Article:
Project by COCOON

In this in-law suite here in Chester County, the mini-split system is located on the wall. Cocoon built this addition from top to bottom. See how we did it in this video. Contact usto see how we can help you plan and design a dream in-law suite.

Project by Home Tailors Building and Remodeling

This kitchen addition uses a mini-split system in the ceiling for air-conditioning. This frees up wall space for much-needed cabinets. The photo on the right, the exterior of the addition, shows just how much space a mini-split system can air condition.

Just like a traditional, forced air system, a mini-split system is controlled by a thermostat. The location of the thermostat is determined by an HVAC specialist. A properly placed thermostat will give you the most efficient use of your unit. If a thermostat is placed too close the unit, for example, your temperature reading may be too warm or too cold, causing your unit not to run when you need it.

Unlike a traditional system, however, there is no need for ductwork. Your contractor will not have to cut into multiple points in the ceilings or walls throughout the home to install it. A small conduit runs directly from the air-handling unit to the heat pump, so work is contained mainly in the in-law suite for a mini-split system. A home remodel can be consuming enough without having a project consume a larger portion of your house than it needs to.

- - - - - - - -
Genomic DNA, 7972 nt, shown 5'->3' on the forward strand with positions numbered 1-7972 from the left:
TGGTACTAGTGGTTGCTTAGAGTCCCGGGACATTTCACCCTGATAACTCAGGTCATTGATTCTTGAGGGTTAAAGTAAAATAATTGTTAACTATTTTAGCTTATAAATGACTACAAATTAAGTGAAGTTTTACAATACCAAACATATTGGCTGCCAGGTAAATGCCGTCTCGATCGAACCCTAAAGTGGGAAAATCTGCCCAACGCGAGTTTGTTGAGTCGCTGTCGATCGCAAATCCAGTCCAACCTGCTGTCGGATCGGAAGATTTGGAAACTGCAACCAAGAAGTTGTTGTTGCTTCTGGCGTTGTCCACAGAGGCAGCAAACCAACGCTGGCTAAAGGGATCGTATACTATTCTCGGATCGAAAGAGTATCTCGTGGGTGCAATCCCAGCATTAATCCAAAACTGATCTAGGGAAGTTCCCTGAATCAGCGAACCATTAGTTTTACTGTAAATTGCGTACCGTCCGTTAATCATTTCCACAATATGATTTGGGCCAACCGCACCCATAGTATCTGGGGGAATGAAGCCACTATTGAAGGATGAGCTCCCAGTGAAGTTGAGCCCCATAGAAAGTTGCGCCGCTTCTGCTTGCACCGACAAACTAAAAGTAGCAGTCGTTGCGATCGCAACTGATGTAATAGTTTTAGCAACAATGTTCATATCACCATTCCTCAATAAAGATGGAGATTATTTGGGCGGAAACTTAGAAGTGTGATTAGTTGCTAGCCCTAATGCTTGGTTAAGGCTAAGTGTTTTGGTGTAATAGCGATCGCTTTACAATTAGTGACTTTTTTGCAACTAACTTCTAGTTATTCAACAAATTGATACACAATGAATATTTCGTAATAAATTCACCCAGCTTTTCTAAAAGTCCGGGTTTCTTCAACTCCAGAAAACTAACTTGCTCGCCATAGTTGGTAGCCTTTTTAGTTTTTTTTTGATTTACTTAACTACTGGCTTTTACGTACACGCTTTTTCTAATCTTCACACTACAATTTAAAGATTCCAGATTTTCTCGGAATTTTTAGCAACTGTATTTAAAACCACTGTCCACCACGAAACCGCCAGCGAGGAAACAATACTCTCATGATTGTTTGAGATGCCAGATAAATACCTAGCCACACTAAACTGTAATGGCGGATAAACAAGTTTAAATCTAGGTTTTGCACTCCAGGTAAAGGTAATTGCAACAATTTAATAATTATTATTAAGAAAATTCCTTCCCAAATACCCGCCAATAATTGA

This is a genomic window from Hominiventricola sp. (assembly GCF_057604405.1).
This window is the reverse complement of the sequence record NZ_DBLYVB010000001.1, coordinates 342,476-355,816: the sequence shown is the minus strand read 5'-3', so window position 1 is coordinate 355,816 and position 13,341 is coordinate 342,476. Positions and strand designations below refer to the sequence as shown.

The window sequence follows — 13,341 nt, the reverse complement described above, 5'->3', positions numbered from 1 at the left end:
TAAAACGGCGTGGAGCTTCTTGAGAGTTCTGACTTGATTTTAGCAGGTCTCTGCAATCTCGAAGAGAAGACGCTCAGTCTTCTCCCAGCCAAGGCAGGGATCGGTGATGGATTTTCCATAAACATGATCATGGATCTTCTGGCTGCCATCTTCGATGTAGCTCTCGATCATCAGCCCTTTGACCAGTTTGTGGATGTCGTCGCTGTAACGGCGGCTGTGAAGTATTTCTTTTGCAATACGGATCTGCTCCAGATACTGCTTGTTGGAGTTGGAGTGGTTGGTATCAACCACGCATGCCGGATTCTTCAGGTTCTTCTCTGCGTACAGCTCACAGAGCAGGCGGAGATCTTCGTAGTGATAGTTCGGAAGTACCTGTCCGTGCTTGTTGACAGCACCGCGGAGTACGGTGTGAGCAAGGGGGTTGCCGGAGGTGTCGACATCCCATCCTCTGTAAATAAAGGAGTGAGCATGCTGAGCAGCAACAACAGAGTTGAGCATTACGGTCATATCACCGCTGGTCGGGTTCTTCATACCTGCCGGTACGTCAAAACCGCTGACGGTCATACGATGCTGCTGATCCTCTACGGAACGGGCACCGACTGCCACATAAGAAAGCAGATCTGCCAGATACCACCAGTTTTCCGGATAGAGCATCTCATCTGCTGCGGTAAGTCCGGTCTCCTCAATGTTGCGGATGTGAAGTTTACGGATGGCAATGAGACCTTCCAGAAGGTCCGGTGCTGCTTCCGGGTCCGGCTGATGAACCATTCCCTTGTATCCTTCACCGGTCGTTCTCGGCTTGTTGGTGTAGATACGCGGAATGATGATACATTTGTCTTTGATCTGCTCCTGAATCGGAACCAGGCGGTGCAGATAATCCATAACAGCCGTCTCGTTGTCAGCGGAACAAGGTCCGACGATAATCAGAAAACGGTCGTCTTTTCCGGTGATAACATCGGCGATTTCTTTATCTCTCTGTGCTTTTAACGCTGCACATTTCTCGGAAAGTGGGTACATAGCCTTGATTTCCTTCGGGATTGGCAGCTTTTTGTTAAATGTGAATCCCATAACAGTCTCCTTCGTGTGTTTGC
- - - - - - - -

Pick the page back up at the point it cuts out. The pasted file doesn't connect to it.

Alternatives to a Mini-Split System

What condition is your air-conditioning in? Central forced air is most likely what you currently have in your home. Your furnace is in a mechanical room and your air conditioner is outside your home. Metal ductwork meanders through the walls, floors and ceilings, delivering warm or cool air to all of the rooms in your home. Tapping into this system is one option when building an in-law suite.

While this option may be the most obvious way to air-condition your new addition, it also has some obvious caveats. First, your current system may not be able to take on the additional capacity of an in-law suite. If you have a finished basement, for example, you may already be aware of your system’s limitations. When you open your vents to warm up the basement in the winter, your first and second floor may seem a bit chillier. It’s because of the heat those floors are losing to the basement.